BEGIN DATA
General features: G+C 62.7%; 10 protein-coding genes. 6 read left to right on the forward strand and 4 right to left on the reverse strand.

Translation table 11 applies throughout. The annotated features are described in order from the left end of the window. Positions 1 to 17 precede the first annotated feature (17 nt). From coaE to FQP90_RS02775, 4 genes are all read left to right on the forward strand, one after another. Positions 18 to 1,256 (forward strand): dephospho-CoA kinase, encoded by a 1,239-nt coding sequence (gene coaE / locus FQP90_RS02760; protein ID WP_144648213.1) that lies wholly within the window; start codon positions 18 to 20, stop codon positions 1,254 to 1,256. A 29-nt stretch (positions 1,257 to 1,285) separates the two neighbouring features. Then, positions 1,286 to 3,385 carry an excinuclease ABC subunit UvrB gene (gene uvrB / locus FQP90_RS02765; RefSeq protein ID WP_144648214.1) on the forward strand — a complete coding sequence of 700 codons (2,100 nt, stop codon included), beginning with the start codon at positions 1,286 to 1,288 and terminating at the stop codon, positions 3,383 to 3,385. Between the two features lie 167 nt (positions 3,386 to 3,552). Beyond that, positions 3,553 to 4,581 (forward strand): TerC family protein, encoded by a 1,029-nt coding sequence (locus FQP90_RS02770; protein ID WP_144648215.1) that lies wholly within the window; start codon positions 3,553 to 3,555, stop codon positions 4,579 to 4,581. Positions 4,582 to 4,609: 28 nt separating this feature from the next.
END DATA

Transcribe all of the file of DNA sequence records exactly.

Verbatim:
General features: G+C 62.7%; 10 protein-coding genes. 6 read left to right on the forward strand and 4 right to left on the reverse strand.

Translation table 11 applies throughout. The annotated features are described in order from the left end of the window. Positions 1 to 17 precede the first annotated feature (17 nt). From coaE to FQP90_RS02775, 4 genes are all read left to right on the forward strand, one after another. Positions 18 to 1,256 (forward strand): dephospho-CoA kinase, encoded by a 1,239-nt coding sequence (gene coaE / locus FQP90_RS02760; protein ID WP_144648213.1) that lies wholly within the window; start codon positions 18 to 20, stop codon positions 1,254 to 1,256. A 29-nt stretch (positions 1,257 to 1,285) separates the two neighbouring features. Then, positions 1,286 to 3,385 carry an excinuclease ABC subunit UvrB gene (gene uvrB / locus FQP90_RS02765; RefSeq protein ID WP_144648214.1) on the forward strand — a complete coding sequence of 700 codons (2,100 nt, stop codon included), beginning with the start codon at positions 1,286 to 1,288 and terminating at the stop codon, positions 3,383 to 3,385. Between the two features lie 167 nt (positions 3,386 to 3,552). Beyond that, positions 3,553 to 4,581 (forward strand): TerC family protein, encoded by a 1,029-nt coding sequence (locus FQP90_RS02770; protein ID WP_144648215.1) that lies wholly within the window; start codon positions 3,553 to 3,555, stop codon positions 4,579 to 4,581. Positions 4,582 to 4,609: 28 nt separating this feature from the next.